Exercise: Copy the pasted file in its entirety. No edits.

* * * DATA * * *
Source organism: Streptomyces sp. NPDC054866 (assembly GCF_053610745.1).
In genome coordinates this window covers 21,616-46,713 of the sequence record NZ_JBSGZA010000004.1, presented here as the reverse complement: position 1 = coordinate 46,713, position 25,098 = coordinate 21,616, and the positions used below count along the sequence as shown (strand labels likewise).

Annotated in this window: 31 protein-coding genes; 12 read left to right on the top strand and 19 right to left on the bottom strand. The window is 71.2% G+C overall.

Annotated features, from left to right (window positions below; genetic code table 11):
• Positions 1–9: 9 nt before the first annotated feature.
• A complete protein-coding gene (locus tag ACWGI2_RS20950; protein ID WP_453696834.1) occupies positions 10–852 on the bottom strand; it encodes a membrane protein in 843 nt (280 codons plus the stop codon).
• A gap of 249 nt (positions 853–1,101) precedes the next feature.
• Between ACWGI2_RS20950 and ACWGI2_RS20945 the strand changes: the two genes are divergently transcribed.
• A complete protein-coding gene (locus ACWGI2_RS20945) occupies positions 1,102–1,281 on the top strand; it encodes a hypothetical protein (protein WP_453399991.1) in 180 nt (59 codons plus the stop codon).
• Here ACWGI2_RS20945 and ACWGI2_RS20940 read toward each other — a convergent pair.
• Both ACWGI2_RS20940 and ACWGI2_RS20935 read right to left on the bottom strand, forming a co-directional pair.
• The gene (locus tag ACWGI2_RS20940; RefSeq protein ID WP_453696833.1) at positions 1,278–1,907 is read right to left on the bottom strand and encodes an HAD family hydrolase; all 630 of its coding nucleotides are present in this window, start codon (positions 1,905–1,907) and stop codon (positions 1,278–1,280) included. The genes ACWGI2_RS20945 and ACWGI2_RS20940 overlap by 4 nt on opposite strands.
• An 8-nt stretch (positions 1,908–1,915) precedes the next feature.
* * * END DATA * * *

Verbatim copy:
Source organism: Streptomyces sp. NPDC054866 (assembly GCF_053610745.1).
In genome coordinates this window covers 21,616-46,713 of the sequence record NZ_JBSGZA010000004.1, presented here as the reverse complement: position 1 = coordinate 46,713, position 25,098 = coordinate 21,616, and the positions used below count along the sequence as shown (strand labels likewise).

Annotated in this window: 31 protein-coding genes; 12 read left to right on the top strand and 19 right to left on the bottom strand. The window is 71.2% G+C overall.

Annotated features, from left to right (window positions below; genetic code table 11):
• Positions 1–9: 9 nt before the first annotated feature.
• A complete protein-coding gene (locus tag ACWGI2_RS20950; protein ID WP_453696834.1) occupies positions 10–852 on the bottom strand; it encodes a membrane protein in 843 nt (280 codons plus the stop codon).
• A gap of 249 nt (positions 853–1,101) precedes the next feature.
• Between ACWGI2_RS20950 and ACWGI2_RS20945 the strand changes: the two genes are divergently transcribed.
• A complete protein-coding gene (locus ACWGI2_RS20945) occupies positions 1,102–1,281 on the top strand; it encodes a hypothetical protein (protein WP_453399991.1) in 180 nt (59 codons plus the stop codon).
• Here ACWGI2_RS20945 and ACWGI2_RS20940 read toward each other — a convergent pair.
• Both ACWGI2_RS20940 and ACWGI2_RS20935 read right to left on the bottom strand, forming a co-directional pair.
• The gene (locus tag ACWGI2_RS20940; RefSeq protein ID WP_453696833.1) at positions 1,278–1,907 is read right to left on the bottom strand and encodes an HAD family hydrolase; all 630 of its coding nucleotides are present in this window, start codon (positions 1,905–1,907) and stop codon (positions 1,278–1,280) included. The genes ACWGI2_RS20945 and ACWGI2_RS20940 overlap by 4 nt on opposite strands.
• An 8-nt stretch (positions 1,908–1,915) precedes the next feature.